IMG_4917Now, the week before Thanksgiving I thumb through the 3×5 cards in Mom’s old plastic recipe box, looking for the Cranberry Salad, the Holiday Mincemeat Cake, and the Chiffon Pumpkin Pie recipes. The writing is faint and blurred; the cards are stained. And my heart gives a twist as I picture Mom taking each one out and assembling the ingredients on the counter.  (This “treasured” box came to me 20 months ago when, at 94, she died.)

Six weeks ago my Dad joined her in Heaven. Now they are giving thanks to God continually, not just on our annual holiday.

In cleaning out my dad’s file drawers I found a stack of napkins about five inches high. I thought they were dust cloths for his crafting projects, until I took them out of the plastic bag. Instead of throwaways, I found ‘priceless’ pieces of art that I will treasure alongside my mom’s recipe box.

IMG_4915Daily for a year or so in 1999, Dad sat at their kitchen table and drew stick figure sketches of Mom in various situations, from housecleaning and cooking, to relaxing with a morning coffee on the patio, working a jigsaw puzzle, gardening,  and packing/traveling to Solvang on their anniversary.  Each filmy paper illustration has her comment in a balloon above her head. I can hear her saying them all! I admit, I cried as I looked at each one in the stack.

I’ll share a few of his sketches here, along with two of her “famous” Thanksgiving recipes.

Mom, baking her Chiffon Pumpkin Pies (Thin crusts; never soggy!)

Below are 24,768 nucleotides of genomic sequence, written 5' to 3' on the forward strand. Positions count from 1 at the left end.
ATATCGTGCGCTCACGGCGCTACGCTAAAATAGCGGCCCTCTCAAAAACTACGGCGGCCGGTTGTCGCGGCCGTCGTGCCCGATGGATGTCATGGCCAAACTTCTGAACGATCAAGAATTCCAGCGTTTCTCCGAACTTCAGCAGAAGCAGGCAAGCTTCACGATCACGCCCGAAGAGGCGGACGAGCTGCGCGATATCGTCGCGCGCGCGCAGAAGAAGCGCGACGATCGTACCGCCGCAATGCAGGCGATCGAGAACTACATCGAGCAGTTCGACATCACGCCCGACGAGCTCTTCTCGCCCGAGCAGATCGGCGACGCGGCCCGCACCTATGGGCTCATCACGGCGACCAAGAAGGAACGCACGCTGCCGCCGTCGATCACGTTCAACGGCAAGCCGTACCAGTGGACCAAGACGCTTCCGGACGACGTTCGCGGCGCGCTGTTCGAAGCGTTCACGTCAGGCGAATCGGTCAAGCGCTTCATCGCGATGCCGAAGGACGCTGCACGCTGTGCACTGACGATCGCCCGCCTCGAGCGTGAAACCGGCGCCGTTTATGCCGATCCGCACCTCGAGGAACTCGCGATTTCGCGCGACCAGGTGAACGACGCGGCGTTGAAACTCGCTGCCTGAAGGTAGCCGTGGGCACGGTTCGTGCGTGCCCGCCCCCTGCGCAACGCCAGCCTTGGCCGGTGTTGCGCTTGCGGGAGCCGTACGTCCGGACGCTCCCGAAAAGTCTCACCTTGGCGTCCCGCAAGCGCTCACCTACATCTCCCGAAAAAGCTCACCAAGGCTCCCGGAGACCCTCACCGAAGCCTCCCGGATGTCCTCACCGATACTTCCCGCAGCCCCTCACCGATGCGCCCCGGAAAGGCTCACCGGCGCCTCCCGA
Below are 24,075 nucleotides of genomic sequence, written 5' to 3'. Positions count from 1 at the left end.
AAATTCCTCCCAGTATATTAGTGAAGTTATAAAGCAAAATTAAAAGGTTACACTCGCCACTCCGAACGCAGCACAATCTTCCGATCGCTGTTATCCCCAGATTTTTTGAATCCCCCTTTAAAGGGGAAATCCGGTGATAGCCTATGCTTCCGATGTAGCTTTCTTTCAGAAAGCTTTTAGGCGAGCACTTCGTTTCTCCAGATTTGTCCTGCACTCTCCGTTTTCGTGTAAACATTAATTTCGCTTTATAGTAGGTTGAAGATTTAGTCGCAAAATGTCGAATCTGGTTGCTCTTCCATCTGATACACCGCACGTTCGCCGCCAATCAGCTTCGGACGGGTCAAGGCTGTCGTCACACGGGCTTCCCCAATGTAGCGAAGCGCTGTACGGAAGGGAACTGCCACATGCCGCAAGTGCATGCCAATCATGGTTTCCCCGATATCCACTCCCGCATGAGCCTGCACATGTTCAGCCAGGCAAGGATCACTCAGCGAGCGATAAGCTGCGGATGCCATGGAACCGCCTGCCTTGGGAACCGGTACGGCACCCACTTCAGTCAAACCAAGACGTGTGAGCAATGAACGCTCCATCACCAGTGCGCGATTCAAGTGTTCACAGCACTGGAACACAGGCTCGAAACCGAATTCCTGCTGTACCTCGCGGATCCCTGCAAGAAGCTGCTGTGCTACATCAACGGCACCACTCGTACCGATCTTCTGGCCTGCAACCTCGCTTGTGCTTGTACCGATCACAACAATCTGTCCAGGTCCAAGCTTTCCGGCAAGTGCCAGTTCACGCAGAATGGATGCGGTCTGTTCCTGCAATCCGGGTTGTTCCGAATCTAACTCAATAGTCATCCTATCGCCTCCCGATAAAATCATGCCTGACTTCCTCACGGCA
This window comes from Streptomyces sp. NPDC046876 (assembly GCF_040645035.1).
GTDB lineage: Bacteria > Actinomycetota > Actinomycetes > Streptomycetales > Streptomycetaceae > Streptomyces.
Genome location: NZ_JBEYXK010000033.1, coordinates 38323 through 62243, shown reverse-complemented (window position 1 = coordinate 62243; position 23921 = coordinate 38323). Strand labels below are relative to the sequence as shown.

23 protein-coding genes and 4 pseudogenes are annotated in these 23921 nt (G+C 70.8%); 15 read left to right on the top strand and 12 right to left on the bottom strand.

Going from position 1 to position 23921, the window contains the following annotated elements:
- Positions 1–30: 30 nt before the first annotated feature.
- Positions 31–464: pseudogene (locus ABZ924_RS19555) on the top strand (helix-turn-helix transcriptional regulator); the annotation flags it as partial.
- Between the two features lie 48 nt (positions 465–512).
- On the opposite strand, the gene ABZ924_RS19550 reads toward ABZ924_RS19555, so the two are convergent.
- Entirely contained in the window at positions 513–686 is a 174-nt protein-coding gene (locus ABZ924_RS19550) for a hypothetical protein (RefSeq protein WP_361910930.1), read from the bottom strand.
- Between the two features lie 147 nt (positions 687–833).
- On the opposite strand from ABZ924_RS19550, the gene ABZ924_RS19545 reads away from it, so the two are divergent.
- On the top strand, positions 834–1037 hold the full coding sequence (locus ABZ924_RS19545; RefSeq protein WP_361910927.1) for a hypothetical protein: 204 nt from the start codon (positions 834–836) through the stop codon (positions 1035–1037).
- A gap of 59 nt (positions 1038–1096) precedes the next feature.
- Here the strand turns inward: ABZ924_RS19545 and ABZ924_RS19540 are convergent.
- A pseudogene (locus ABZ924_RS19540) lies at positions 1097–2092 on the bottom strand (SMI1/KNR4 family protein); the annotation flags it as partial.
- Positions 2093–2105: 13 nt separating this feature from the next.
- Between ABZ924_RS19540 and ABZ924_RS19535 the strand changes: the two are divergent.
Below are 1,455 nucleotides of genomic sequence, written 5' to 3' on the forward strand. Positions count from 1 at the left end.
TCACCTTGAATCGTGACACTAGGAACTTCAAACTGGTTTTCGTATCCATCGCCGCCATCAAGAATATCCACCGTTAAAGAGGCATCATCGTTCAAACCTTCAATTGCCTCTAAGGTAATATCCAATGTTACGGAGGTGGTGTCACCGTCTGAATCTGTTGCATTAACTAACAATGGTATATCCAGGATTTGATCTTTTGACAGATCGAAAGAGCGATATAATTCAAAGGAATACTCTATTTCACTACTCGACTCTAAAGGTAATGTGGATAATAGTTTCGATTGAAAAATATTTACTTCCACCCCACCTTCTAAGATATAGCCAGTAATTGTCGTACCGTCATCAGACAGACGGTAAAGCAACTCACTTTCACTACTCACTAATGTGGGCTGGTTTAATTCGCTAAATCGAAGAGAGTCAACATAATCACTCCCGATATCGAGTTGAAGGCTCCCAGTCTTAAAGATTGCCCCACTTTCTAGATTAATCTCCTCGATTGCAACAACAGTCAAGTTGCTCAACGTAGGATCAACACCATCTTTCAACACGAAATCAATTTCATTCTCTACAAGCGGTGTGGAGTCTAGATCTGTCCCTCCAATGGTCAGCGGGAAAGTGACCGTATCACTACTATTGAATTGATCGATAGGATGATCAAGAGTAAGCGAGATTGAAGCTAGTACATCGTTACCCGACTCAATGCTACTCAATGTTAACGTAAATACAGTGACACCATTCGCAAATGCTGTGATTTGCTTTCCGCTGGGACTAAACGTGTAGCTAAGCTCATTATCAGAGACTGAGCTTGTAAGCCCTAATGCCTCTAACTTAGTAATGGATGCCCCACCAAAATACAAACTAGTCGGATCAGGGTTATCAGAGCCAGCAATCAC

IMG_4898 (Edited)    IMG_4900 (Edited)

Mom’s pie recipe:

  • 3/4 cup brown sugar
  • 1 1/2 cup canned pumpkin (not pie mix)
  • 1/2 cup milk
  • 3 eggs (separated)
  • 1 tsp. cinnamon
  • 1/4 tsp. ginger
  • 1/4 tsp. allspice
  • 1/2 tsp. salt
  • 1 TBS. plain gelatin
  • 1/4 cup cold water
  • 2 TBS. granulated sugar
  • 1 baked pie shell

Soak Gelatin in water. Combine brown sugar, pumpkin, milk, egg yolks (lightly beaten), spices and salt.  Cook in top of double boiler until mixture begins to thicken (about 5 minutes)  Add gelatin to hot mixture. Chill until partially congealed. Beat egg whites stiff, but not dry. Beat granulated sugar into egg  whites. Fold into pumpkin mixture.  Pour into baked pie shell. Chill for 1-2 hours or until stiff enough to cut and hold its shape.  Garnish with whipped cream if desired.

Mom’s Cranberry Salad recipe:

  • 1 pound fresh or frozen whole cranberries
  • 2 1/2 cups sugar
  • 1 cup chopped pecans
  • 1 cup drained crushed pineapple
  • 1 cup mini marshmallows
  • 1 large package of strawberry Jell-O
  • 1 cup boiling water

Grind (or process) the cranberries roughly. Add sugar. Let set 3 hours.  Add pecans,  pineapple, and marshmallows.  Dissolve Jell-O thoroughly in boiling water. Add to the above mixture and set aside to mold. (When slightly thickened, stir down the marshmallows.)

Gratitude

How glad I am that my parents took time to write out and draw “every day” things.  They may never be published (other than on this blog), but they are as enduring and endearing to me as any literary classic or masterpiece painting.  They are the hearts of my Mom and Dad.

Creativity in any form is a gift from God and destined to bless (or change) someone.  Keep on creating from your heart. You’ll never know who will pick up a piece of “you” and smile (or cry).

Happy Thanksgiving!

Thanksgiving snoopy

“Oh, give thanks unto the Lord, for He is good.” Psalm 136.1

#WriteMotivation    !    #Creativity